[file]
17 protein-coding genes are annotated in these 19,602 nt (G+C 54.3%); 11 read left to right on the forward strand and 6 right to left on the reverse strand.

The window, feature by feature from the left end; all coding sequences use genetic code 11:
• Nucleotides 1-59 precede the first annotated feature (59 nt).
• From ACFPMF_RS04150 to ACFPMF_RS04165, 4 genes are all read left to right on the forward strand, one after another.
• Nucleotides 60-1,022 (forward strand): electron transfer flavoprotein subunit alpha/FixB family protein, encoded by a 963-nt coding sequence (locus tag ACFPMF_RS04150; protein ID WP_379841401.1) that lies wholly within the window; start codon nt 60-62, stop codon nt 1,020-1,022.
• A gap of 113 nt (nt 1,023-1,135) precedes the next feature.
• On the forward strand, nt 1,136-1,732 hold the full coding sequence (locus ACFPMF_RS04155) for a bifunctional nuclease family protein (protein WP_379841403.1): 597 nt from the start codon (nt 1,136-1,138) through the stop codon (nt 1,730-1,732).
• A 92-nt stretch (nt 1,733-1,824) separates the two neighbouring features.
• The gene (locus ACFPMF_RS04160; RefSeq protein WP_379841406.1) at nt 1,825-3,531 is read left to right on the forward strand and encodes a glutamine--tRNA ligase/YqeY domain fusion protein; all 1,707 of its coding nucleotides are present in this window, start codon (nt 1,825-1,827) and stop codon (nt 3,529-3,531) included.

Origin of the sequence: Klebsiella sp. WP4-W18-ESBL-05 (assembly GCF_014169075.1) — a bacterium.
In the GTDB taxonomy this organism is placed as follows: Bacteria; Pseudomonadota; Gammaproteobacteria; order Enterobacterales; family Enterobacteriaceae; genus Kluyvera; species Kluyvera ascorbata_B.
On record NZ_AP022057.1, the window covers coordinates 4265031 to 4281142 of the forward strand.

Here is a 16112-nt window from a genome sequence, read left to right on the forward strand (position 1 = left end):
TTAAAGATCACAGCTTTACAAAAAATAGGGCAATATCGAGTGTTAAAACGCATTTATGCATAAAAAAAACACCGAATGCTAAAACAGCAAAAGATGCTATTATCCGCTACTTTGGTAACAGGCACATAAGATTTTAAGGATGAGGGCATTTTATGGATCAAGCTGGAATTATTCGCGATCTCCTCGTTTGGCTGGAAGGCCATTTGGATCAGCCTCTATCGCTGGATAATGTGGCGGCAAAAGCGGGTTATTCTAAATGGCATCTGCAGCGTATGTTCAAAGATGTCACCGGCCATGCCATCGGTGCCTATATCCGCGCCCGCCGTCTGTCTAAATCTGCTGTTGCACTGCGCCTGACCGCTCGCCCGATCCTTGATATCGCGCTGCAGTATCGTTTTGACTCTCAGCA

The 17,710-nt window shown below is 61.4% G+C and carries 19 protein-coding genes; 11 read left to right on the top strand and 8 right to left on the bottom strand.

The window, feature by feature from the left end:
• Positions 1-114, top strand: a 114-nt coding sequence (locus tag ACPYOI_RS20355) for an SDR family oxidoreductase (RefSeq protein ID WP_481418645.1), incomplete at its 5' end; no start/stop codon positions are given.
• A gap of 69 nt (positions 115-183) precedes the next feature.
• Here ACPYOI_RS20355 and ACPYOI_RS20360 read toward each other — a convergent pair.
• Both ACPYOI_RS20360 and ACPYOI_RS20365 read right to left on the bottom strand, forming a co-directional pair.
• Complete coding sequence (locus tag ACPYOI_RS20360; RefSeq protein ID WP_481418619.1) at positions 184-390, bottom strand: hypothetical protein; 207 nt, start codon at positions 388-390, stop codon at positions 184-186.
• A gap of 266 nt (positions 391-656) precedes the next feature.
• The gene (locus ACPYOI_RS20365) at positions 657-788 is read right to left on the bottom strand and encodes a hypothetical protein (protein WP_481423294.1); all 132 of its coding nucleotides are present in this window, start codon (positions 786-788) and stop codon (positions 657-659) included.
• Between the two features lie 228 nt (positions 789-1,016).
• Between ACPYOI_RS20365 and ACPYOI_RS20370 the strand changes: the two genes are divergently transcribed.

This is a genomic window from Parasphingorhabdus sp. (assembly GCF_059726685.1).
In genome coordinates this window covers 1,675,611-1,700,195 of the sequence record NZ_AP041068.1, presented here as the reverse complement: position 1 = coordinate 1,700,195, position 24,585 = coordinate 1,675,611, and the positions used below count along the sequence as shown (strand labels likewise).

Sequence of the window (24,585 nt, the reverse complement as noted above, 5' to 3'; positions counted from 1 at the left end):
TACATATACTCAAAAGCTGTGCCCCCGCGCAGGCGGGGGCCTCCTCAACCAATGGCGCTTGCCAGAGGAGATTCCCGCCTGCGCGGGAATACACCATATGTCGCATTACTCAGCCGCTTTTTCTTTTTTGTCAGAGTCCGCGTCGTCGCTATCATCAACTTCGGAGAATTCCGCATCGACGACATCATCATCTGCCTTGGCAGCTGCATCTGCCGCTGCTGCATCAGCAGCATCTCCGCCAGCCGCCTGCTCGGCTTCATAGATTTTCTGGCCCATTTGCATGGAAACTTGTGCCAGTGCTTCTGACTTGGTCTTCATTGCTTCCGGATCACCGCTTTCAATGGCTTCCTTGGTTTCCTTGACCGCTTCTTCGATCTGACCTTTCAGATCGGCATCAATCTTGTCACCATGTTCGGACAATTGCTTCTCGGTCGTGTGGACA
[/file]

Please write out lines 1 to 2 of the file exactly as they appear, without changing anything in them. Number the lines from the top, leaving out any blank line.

17 protein-coding genes are annotated in these 19,602 nt (G+C 54.3%); 11 read left to right on the forward strand and 6 right to left on the reverse strand.

The window, feature by feature from the left end; all coding sequences use genetic code 11: